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The CryptSignHash function is used to sign a piece of data. Because all signature algorithms are asymmetric and thus incredibly slow, CryptoAPI will not let data be signed directly. Instead, you must first hash the data and then use CryptSignHash to sign the hash value.

Declare Function CryptSignHash Lib "advapi32.dll" Alias "CryptSignHashA" (ByVal hHash As Long, ByVal dwKeySpec As Long, ByVal sDescription As String, ByVal dwFlags As Long, ByVal pbSignature As String, pdwSigLen As Long) As Long


Operating Systems Supported
Windows NT 4.0 or later; Windows 95 OSR2 or later (or Windows 95 with Internet Explorer 3.02 or later)


Parameter Information
· hHash
[in] A handle to the hash object to be signed.

· dwKeySpec
[in] The key pair to use to sign the hash. The following keys can be specified:
· AT_KEYEXCHANGE ¾ Exchange private key
· AT_SIGNATURE ¾ Signature private key
The signature algorithm used is specified when the key pair was originally created.
The only signature algorithm that the Microsoft RSA Base Provider supports is the RSA Public-Key algorithm.

· sDescription
[in] The string describing the data to sign. This description text is added to the hash object before the signature is generated. Whenever the signature is authenticated (with CryptVerifySignature), the exact same description string must be supplied. This ensures that both the signer and the authenticator agree on what is being signed or authenticated.
Some CSPs (not the Microsoft RSA Base Provider) will display this description string to the user. This lets the user confirm what he or she is signing. This protects the user from unscrupulous applications and also reduces misunderstandings.
This parameter can be NULL if no description string is to included in the signature. Usually, this is only the case when the signature is performed using a signature key that is not legally bound to the user. For example, when a signature operation is performed with the key exchange private key as part of a key exchange protocol, no description string is typically specified.

· dwFlags
[in] The flag values. This parameter is reserved for future use and should always be zero.

· pbSignature
[out] The buffer in which the function places the signature data.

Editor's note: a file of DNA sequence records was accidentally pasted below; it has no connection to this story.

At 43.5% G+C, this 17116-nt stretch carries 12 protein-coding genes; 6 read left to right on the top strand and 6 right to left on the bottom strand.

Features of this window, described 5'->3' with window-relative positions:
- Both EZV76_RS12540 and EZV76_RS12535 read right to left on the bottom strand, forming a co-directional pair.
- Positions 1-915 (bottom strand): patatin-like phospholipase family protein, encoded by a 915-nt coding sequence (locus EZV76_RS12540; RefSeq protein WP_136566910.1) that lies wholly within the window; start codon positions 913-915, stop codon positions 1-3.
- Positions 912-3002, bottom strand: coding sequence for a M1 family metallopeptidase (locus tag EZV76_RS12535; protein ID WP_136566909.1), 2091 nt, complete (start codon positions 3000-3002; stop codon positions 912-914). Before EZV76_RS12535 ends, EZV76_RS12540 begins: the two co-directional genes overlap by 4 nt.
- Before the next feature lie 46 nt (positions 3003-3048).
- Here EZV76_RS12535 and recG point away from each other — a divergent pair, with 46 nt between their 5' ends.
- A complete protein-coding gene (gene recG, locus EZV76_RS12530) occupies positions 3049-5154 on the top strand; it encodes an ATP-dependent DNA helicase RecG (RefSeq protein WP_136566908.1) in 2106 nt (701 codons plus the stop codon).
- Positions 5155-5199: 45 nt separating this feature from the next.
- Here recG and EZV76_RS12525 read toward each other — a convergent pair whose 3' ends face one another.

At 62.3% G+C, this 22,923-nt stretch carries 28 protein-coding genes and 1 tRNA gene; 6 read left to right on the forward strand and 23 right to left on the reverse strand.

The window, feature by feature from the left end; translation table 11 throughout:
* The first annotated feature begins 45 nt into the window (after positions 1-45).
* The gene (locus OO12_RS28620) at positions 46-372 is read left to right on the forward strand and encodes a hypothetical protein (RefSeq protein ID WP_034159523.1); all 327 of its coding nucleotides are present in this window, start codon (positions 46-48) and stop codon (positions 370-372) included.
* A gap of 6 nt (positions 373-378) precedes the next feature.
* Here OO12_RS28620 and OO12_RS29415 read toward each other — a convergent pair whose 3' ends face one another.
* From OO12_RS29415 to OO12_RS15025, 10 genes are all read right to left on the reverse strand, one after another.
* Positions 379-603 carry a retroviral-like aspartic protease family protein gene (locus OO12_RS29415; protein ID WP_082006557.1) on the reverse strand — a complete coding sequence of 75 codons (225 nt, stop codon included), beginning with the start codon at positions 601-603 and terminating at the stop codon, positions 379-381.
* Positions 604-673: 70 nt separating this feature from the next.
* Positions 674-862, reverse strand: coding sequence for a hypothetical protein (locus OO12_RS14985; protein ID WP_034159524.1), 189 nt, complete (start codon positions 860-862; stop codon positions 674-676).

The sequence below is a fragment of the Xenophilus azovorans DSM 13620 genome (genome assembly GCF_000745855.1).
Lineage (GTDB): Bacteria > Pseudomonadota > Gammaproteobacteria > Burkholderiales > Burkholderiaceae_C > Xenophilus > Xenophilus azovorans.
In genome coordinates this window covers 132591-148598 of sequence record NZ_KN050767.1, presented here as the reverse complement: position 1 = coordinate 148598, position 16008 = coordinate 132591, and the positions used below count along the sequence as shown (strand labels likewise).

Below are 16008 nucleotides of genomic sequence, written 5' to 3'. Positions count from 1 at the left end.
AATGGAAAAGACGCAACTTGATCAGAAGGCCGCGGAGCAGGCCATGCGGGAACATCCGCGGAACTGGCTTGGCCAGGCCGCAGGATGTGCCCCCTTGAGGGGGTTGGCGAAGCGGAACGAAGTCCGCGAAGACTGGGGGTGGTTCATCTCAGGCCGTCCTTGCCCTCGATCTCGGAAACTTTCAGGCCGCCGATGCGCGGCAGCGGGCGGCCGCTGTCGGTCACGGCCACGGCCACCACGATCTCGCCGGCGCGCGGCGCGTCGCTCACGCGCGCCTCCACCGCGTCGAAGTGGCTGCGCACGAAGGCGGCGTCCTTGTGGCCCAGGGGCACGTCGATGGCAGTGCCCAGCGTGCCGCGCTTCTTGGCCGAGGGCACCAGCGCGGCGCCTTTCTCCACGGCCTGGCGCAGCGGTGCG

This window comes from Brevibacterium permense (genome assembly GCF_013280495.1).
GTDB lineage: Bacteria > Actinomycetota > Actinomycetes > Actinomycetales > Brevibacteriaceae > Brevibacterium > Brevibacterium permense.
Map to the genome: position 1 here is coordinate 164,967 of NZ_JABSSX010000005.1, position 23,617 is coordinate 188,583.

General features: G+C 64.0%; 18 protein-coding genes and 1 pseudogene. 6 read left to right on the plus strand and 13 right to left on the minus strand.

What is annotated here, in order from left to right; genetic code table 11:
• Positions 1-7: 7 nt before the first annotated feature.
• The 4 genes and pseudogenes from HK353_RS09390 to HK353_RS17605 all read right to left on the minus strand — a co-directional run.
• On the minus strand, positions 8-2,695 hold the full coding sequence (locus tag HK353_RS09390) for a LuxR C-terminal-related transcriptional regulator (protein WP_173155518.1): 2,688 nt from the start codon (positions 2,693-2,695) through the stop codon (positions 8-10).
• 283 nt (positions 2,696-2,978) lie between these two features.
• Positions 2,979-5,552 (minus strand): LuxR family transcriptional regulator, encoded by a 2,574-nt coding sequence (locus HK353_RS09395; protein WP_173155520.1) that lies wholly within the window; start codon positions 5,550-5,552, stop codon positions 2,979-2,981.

This parameter can be NULL if all you are doing is determining the number of bytes required for the returned signature data.

· pdwSigLen
[in/out] The address of the signature data length. Before calling this function, the caller should set this parameter to the length, in bytes, of the pbSignature buffer. Upon return, this address will contain the number of bytes in the signature data.
If the buffer specified by pbSignature is not large enough to hold the data, the function returns the ERROR_MORE_DATA error code (through GetLastError) and stores the required buffer size, in bytes, into the variable pointed to by pdwSigLen.
If pbSignature is NULL, then no error is returned and the function stores the size of the data, in bytes, in the variable pointed to by pdwSigLen.

Return Values
If the function succeeds, the return value is nonzero.

If the function fails, the return value is zero. To retrieve extended error information, use the GetLastError function.

The following table lists the error codes most commonly returned by the GetLastError function. The error codes prefaced by “NTE” are generated by the particular CSP you are using.
One of the parameters specifies an invalid handle.

One of the parameters contains an invalid value. This is most often an illegal pointer.

The hHash handle specifies an algorithm that this CSP does not support.

The dwFlags parameter is nonzero.

The hash object specified by the hHash parameter is invalid.

The CSP context that was specified when the hash object was created cannot be found.

The private key specified by dwKeySpec does not exist.

The CSP ran out of memory during the operation.


Related Functions

No VB.NET Example Found



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